The nation’s top infectious disease expert, Dr. Anthony Fauci, plans to step down from his roles running the National Institute of Allergy and Infectious Diseases and advising the White House as its chief medical advisor at the end of the year, he announced Monday.
Fauci has become a household fixture during the Covid-19 pandemic, battling back misinformation — sometimes from the highest levels of government. His steadfast commitment to science, challenging former President Donald Trump on everything from the use of hydroxychloroquine to mask mandates, made him a quasi-celebrity in the process.
The 81-year-old has advised seven U.S. presidents, starting with Ronald Reagan through the HIV/AIDS epidemic, West Nile virus, the 2001 anthrax attacks, pandemic influenza, various bird influenza threats, Ebola, Zika and, most recently, Covid and monkeypox.
Fauci, who also runs the NIAID Laboratory of Immunoregulation, said he has no intentions of retiring.
“After more than 50 years of government service, I plan to pursue the next phase of my career while I still have so much energy and passion for my field,” Fauci said in a statement. “I want to use what I have learned as NIAID Director to continue to advance science and public health and to inspire and mentor the next generation of scientific leaders as they help prepare the world to face future infectious disease threats.”
He first joined the National Institutes of Health in 1968 at age 27 where he quickly rose through the ranks and eventually took over as director of the National Institute of Allergy and Infectious Diseases in 1984. Former President George W. Bush awarded Fauci the Presidential Medal of Freedom in 2008.
Fauci called leading the NIAID through so many extraordinary health threats the “honor of a lifetime.”
“I am very proud of our many accomplishments. I have worked with – and learned from – countless talented and dedicated people in my own laboratory, at NIAID, at NIH and beyond,” he said. ‘To them I express my abiding respect and gratitude.”
Fauci was one of the very first people President Joe Biden said he called after he was elected was to office.
“During my time as Vice President, I worked closely with Dr. Anthony Fauci on the United States’ response to Zika and Ebola,” Biden said in a statement. “I came to know him as a dedicated public servant, and a steady hand with wisdom and insight honed over decades at the forefront of some of our most dangerous and challenging public health crises.”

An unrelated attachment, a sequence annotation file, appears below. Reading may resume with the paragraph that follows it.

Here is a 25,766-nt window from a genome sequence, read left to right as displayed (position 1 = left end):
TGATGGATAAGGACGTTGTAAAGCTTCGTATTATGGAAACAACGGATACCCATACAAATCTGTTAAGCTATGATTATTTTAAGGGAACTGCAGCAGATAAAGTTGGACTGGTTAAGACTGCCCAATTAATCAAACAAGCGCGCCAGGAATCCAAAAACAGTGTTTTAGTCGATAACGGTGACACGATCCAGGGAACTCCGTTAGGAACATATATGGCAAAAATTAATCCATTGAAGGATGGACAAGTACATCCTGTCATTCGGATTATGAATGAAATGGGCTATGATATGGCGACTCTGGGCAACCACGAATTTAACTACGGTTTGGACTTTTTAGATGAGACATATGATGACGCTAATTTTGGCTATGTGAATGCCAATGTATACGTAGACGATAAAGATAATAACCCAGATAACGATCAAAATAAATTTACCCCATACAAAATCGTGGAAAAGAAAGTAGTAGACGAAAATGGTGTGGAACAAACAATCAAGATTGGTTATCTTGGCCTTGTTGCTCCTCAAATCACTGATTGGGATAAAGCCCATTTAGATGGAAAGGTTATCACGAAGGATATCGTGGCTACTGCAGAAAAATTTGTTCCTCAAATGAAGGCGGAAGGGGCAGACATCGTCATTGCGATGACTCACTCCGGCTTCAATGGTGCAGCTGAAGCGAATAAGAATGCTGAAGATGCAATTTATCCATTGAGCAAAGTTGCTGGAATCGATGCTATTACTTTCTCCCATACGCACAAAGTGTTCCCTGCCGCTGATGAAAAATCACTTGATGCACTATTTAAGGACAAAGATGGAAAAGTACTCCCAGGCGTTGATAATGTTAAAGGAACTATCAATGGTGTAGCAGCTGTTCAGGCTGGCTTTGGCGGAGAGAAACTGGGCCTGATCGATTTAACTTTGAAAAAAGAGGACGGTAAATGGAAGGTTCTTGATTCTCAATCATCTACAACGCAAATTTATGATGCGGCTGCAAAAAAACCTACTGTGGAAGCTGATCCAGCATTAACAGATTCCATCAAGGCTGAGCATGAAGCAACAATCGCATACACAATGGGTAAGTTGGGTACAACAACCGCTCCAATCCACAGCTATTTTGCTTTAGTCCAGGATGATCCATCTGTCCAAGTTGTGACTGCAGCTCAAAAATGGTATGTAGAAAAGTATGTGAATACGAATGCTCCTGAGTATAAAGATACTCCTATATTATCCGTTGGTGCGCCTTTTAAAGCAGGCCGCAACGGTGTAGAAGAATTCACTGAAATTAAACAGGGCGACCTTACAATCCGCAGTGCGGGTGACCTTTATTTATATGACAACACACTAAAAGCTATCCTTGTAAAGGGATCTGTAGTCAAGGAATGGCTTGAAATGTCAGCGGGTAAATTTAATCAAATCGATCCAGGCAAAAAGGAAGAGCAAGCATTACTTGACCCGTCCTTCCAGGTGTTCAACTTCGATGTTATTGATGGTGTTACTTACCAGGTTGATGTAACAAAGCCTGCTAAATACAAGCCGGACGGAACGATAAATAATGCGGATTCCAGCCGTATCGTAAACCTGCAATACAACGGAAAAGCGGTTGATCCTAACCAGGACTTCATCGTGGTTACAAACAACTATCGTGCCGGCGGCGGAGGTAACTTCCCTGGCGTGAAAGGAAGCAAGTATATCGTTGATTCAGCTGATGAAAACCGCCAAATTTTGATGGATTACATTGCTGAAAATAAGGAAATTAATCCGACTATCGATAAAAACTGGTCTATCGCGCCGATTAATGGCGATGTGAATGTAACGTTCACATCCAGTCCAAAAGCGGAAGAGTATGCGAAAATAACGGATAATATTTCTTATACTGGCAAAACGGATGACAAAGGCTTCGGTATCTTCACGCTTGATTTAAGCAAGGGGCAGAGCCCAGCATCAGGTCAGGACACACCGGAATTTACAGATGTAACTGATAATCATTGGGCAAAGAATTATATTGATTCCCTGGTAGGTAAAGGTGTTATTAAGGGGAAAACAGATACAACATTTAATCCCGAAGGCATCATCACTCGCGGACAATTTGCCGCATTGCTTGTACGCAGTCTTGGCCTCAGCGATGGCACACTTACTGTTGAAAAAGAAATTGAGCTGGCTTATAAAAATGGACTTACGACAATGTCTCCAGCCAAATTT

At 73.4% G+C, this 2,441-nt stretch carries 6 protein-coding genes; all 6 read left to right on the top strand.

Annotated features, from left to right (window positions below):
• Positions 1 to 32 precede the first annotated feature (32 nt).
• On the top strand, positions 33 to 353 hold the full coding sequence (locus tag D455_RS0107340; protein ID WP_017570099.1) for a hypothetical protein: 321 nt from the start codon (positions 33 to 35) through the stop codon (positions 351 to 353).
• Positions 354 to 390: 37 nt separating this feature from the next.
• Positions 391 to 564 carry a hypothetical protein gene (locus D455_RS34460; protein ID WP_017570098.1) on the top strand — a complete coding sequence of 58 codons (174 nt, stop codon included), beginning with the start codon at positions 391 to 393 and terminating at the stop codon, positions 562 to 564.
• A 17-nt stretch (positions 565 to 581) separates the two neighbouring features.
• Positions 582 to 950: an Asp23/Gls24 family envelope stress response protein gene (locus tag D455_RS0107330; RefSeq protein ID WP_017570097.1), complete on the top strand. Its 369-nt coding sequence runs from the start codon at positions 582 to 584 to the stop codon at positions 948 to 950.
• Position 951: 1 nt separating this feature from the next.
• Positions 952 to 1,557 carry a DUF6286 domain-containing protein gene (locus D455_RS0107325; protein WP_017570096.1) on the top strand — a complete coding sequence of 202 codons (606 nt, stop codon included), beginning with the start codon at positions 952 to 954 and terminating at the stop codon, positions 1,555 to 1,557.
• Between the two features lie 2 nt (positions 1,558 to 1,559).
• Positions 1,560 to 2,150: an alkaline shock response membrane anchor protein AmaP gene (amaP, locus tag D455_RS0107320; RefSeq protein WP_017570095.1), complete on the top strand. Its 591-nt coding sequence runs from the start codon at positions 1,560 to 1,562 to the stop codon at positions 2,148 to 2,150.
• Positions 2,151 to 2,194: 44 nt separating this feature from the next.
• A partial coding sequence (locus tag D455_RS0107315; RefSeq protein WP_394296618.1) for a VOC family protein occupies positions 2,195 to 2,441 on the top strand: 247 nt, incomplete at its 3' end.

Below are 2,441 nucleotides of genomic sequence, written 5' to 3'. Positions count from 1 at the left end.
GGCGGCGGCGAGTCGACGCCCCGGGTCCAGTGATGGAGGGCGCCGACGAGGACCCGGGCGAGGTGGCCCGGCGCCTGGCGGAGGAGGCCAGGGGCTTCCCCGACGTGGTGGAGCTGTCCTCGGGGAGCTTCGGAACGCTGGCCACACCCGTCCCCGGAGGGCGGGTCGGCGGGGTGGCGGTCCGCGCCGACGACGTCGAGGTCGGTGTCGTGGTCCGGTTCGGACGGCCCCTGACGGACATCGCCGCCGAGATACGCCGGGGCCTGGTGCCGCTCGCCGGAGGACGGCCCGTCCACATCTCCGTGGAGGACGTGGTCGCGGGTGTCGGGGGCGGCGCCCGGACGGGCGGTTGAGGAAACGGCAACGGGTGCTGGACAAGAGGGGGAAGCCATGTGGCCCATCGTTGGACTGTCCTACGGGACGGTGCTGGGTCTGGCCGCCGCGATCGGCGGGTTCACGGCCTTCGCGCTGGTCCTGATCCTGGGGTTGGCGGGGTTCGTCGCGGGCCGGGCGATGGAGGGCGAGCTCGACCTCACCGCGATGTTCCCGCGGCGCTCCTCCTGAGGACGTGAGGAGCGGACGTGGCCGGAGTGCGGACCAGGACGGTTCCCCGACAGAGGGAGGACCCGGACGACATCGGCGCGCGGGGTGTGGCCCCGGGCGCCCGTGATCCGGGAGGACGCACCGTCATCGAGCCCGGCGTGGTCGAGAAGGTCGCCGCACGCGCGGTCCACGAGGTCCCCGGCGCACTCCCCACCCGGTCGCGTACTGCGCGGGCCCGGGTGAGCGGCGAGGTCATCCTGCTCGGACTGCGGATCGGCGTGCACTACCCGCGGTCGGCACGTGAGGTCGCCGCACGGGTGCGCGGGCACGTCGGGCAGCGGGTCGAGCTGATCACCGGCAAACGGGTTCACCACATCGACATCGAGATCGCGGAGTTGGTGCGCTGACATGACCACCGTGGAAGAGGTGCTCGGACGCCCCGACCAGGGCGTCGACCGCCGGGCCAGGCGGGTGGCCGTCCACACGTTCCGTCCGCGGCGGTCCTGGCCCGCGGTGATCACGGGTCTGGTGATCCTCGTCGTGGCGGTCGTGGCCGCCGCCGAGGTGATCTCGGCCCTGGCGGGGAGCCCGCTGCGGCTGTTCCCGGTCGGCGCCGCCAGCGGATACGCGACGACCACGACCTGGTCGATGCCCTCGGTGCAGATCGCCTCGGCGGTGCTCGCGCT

During his tenure, Fauci never shied away from conflict. His Senate hearings were often peppered with terse exchanges with members of Congress, particularly with Sen. Rand Paul, R-Ky., who he once accused of inciting death threats against him and his family.
“What happens when he gets out and accuses me of things that are completely untrue is that all of a sudden that kindles the crazies out there and I have threats upon my life, harassment of my family and my children with obscene phone calls, because people are lying about me,” Fauci told the Senate health committee at a January hearing.
At the height of the pandemic, Fauci was fielding more than 2,000 emails a day and working 24/7 on just 3 to 4 hours of sleep a night, he told friends and old colleagues in a trove of emails obtained through public records’ requests by several media outlets.
Fauci was everywhere in American culture over the last 2 1/2 years. Brad Pitt played him on Saturday Night Live. The Atlantic called the then 79-year-old a “heartthrob” in an April 2020 article titled “America is Thirsty for Anthony Fauci.”
His face adorned holiday ornaments, socks, donuts, T-shirts and fan art. Restaurants named drinks after him. The managers of Capo Italian Deli credit their Fauci Pouchy cocktail, vodka, elderflower and mint lemonade sold in an type of IV drip pouch, with helping to keep the restaurant afloat during the pandemic.
“Our society is really totally nuts,” Fauci wrote in reaction to a piece documenting “Fauci Fever” and the online “sexualization” of the now-80-year-old virologist.
Fauci said in an email at the time that a March 2020 Washington Post article detailing his “cult following” was “truly surrealistic.”
“Hopefully this all stops soon,” Fauci wrote.